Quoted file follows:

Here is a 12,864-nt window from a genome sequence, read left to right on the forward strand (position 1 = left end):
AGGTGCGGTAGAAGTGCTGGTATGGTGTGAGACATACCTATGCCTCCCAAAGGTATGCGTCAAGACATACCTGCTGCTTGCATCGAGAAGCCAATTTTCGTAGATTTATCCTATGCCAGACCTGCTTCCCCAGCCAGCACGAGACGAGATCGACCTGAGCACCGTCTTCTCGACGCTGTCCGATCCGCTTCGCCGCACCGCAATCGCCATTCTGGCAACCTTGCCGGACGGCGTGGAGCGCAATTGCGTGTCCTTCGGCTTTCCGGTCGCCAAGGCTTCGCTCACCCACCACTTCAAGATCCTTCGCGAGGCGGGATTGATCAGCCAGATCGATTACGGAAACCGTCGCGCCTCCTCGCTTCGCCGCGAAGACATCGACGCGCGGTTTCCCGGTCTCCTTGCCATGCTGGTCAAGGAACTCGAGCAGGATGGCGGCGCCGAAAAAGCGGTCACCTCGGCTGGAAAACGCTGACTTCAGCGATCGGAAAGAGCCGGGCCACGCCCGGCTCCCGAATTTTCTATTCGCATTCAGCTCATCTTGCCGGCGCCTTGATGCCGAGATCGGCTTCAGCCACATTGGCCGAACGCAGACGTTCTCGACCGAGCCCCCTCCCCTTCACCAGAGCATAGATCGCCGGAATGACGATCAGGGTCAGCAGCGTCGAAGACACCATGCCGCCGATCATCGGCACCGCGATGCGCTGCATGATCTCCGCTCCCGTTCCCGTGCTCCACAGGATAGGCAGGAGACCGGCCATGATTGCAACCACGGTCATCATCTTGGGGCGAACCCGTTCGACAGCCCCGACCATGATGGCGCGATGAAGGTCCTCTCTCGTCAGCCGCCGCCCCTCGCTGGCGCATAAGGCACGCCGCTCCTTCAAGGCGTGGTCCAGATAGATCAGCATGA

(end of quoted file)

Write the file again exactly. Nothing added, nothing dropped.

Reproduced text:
Here is a 12,864-nt window from a genome sequence, read left to right on the forward strand (position 1 = left end):
AGGTGCGGTAGAAGTGCTGGTATGGTGTGAGACATACCTATGCCTCCCAAAGGTATGCGTCAAGACATACCTGCTGCTTGCATCGAGAAGCCAATTTTCGTAGATTTATCCTATGCCAGACCTGCTTCCCCAGCCAGCACGAGACGAGATCGACCTGAGCACCGTCTTCTCGACGCTGTCCGATCCGCTTCGCCGCACCGCAATCGCCATTCTGGCAACCTTGCCGGACGGCGTGGAGCGCAATTGCGTGTCCTTCGGCTTTCCGGTCGCCAAGGCTTCGCTCACCCACCACTTCAAGATCCTTCGCGAGGCGGGATTGATCAGCCAGATCGATTACGGAAACCGTCGCGCCTCCTCGCTTCGCCGCGAAGACATCGACGCGCGGTTTCCCGGTCTCCTTGCCATGCTGGTCAAGGAACTCGAGCAGGATGGCGGCGCCGAAAAAGCGGTCACCTCGGCTGGAAAACGCTGACTTCAGCGATCGGAAAGAGCCGGGCCACGCCCGGCTCCCGAATTTTCTATTCGCATTCAGCTCATCTTGCCGGCGCCTTGATGCCGAGATCGGCTTCAGCCACATTGGCCGAACGCAGACGTTCTCGACCGAGCCCCCTCCCCTTCACCAGAGCATAGATCGCCGGAATGACGATCAGGGTCAGCAGCGTCGAAGACACCATGCCGCCGATCATCGGCACCGCGATGCGCTGCATGATCTCCGCTCCCGTTCCCGTGCTCCACAGGATAGGCAGGAGACCGGCCATGATTGCAACCACGGTCATCATCTTGGGGCGAACCCGTTCGACAGCCCCGACCATGATGGCGCGATGAAGGTCCTCTCTCGTCAGCCGCCGCCCCTCGCTGGCGCATAAGGCACGCCGCTCCTTCAAGGCGTGGTCCAGATAGATCAGCATGA